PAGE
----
CKD: Protein Requirements (2010)


Salahudenn AK, Hostetter TH, Raatz SK, Rosenberg ME. Effects of dietary protein in patients with chronic renal transplant rejection. Kidney Int. 1992; 41: 183-190.

PubMed ID: 1593854
Study Design:
Randomized Crossover Trial
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Quality Rating:
Positive POSITIVE: See Quality Criteria Checklist below.
Research Purpose:

To examine the short-term renal, hormonal and nutritional responses to dietary protein in patients with biopsy-proven chronic renal transplant rejection.

Inclusion Criteria:
  • Transplant biopsy showing histologic evidence of rejection or transplant glomerulopathy without evidence for acute rejection or recurrence of the original disease
  • Proteinuria of 2.0±0.6g per day and serum creatinine of 1.5mg and 5.0mg per dL at the time of entry into the study
  • Bilateral nephrectomy of the native kidneys or the absence of proteinuria on urinalysis one month post-transplant
  • Stable immunosuppressive treatment and no therapy with an angiotensin-converting enzyme inhibitor for the two months preceding the study.
Exclusion Criteria:

None except not meeting all inclusion criteria.

Description of Study Protocol:


Subjects were recruited from the renal transplant population at the University of Minnesota. 


Randomized crossover  study. The study consisted of two 11-day periods during which all subjects were in-patients at the GCRC. By random assignment, seven patients were started on the low-protein diet (0.55g per kg per day) and seven on the high-protein diet (2.0g per kg per day). Diets were supplemented gram for gram by the 24-hour urinary protein loss measured prior to entry into the study. The diets were controlled for sodium, potassium, phosphorus and calories at 35kcal per kg per day. A constant research diet was employed with a two-day cycle menu. The food products were weighed and prepared according to standardized food preparation procedures for research diets. The two periods diets were separated by an interval of one to four weeks. Prior to the start of each dietary period, 24-hour urine was collected for comparison of the regular home diet to those at the end of the low-protein and high-protein diets period at GCRC.  Weight, blood pressure and blood sugars (only for diabetic patients) were measured. At the end of each diet period renal clearance studies were performed, 24-hour urine collected at home and all biochemistry and nutritional parameters were analyzed. 

Blinding Used

No. Lab tests.


Low-protein diet (0.55g per kg per day) vs. high-protein diet (2.0g per kg per day).

Statistical Analysis

Student's paired T-test or Wilcoxon signed run test were used to measure normal distributed variables and  non-normal distributed variables respectively (P<0.05).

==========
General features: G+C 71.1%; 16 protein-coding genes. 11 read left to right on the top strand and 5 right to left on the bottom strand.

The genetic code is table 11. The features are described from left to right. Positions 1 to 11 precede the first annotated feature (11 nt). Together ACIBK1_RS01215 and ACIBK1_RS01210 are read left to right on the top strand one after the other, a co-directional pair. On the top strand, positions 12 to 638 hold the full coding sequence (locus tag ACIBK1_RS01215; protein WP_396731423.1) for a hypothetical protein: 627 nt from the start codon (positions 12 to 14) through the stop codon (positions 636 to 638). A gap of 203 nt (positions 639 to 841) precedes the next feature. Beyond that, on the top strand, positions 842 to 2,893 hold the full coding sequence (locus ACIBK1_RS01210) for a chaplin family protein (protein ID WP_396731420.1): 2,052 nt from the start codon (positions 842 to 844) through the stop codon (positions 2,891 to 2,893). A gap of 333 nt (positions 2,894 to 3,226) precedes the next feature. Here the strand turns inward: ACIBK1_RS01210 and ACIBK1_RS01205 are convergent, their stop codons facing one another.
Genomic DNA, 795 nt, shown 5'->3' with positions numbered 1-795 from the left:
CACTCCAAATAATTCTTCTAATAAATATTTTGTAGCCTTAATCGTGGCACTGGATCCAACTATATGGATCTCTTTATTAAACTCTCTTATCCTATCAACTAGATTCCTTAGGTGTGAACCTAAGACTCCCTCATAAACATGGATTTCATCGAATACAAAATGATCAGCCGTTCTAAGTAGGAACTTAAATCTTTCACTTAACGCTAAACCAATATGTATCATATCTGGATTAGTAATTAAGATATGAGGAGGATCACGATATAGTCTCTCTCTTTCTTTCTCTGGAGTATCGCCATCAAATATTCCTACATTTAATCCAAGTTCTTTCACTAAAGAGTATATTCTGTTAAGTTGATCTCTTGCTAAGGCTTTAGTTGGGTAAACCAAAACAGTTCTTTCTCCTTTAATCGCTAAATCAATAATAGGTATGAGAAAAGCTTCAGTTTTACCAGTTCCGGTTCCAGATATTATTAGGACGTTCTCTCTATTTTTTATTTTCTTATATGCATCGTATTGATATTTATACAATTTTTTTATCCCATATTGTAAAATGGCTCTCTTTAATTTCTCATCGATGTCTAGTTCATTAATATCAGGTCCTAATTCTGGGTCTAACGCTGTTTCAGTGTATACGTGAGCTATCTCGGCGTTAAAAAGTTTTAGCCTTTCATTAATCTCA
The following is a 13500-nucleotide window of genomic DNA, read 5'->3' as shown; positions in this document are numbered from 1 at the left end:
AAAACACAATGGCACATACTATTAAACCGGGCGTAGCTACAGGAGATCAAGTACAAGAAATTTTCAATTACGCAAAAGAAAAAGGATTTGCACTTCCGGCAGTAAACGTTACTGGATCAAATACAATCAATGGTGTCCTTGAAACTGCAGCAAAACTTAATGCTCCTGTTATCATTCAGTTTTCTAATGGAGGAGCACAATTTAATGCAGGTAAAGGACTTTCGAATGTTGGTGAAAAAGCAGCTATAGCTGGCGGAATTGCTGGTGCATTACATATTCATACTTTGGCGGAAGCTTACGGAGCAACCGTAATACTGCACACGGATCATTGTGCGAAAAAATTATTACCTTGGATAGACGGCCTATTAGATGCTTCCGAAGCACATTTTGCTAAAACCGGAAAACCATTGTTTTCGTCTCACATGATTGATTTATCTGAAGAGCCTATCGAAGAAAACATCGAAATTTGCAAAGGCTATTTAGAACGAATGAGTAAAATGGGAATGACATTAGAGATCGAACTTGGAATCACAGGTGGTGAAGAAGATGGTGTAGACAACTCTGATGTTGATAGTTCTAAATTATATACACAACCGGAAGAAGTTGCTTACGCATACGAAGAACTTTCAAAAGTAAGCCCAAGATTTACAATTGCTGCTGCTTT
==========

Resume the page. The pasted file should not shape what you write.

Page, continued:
Data Collection Summary:

Timing of Measurements

Weight was measured daily, blood pressure  twice a day and blood sugars for diabetic subjects was measured at least twice a day. Renal clearance, RPF, biochemistry and nutritional parameters were measured at the end of each diet period. The serum urea nitrogen was measured at the beginning and at end of each dietary period. 

Dependent Variables

  • GFR: Inulin
  • RPF: PAH
  • Filtration fraction 
  • Urinary total protein: 24-hour urine
  • Urinary albumin: 24-hour urine
  • Urinary IgG: 24-hour urine
  • Urinary urea nitrogen
  • Hematocrit
  • Serum urea nitrogen
  • Serum creatinine
  • Serum albumin
  • Tranferrin
  • Weight
  • Plasma renin activity.

Independent Variables

  • Low-protein diet
  • High-protein diet.

Control Variables

  • Age
  • Sex
  • Primary renal disease
  • Immunosuppressive drugs
  • Time of the transplant
  • Antihypertensive drugs.
Description of Actual Data Sample:
  • Initial N: 14 (seven males and seven females)
  • Attrition (final N): 14 (seven males and seven females)
  • Age: Mean age 37+4.0
  • Other relevant demographics: All patients were on antihypertensive treatment. Drugs were not changed throughout the study, except by one patient. The mean time of transplant was 77.4+14.2 months. Primary renal diseases were chronic glomerulonephritis (eight), diabetic nephropathy (three) and unknown (three).
  • Location: University of Minnesota, USA.


Summary of Results:

 Parameters were measured on the final day of each dietary period.


High-Protein Diet

Low-Protein Diet

Statistical Significance of Group Difference

Weight (kg)


69.0±3.5 70.0±3.4 NS

Serum urea nitrogen (mmol per L)




Urine urea nitrogen (mmol per day)




GFR (ml per minute per 1.73m2) 27±4 25±  NS
RPF (ml per minute per 1.73m2) 121±14 102±11   NS
Filtration fraction 0.24±0.02 0.25±0.02   NS
Hematocrit 0.30±0.02 0.30±0.02  NS

Other Findings

  • The average daily protein intake for high-protein and low-protein diets was 41g and 145g respectively. The calorie content was 2,430 and 2,458 for low-protein and high-protein diets respectively.
  • Serum total protein, albumin and tranferrin were significantly lower at the end of low-protein diet compared to the high-protein diet. The calculated nitrogen balance on the final day of the low-protein and high-protein diet was +0.30±0.45 and +5.94±1.78g, respectively.
  • Creatinine was significantly higher on the high-protein diet
  • 24-hour urinary excretion of total protein, albumin and IgG were significantly lower at the end of low-protein diet compared to the high-protein diet
  • Fractional  clearance of albumin and IgG was significantly lower on the low-protein diet; 43% decrease in albumin(P<0.01) and 60% decrease in IgG (P<0.001)
  • The plasma renin activity was significantly higher on the high-protein diet (P<0.05).
Author Conclusion:

A low-protein diet reduces proteinuria and lowers plasma renin activity in patients with chronic rejection. Dietary protein restriction may improve the course of renal failure in chronic rejection partly by suppressing the renin-angiotensin system. Studies are needed to establish the safe level of dietary protein restriction in these patients and to assess the efficacy of such restriction in slowing the progression of renal failure.

Funding Source:
Government: U.S Public Health Service Grants AM-31437
Foundation associated with industry:
Reviewer Comments:

Overall the study is very well designed.  However, the small number of subjects and short period of time are the main limitations of the study, which is recognized and considered by the authors. The efficacy of low-protein diet only applies for a short period of time in patients with chronic renal transplant rejection.

Quality Criteria Checklist: Primary Research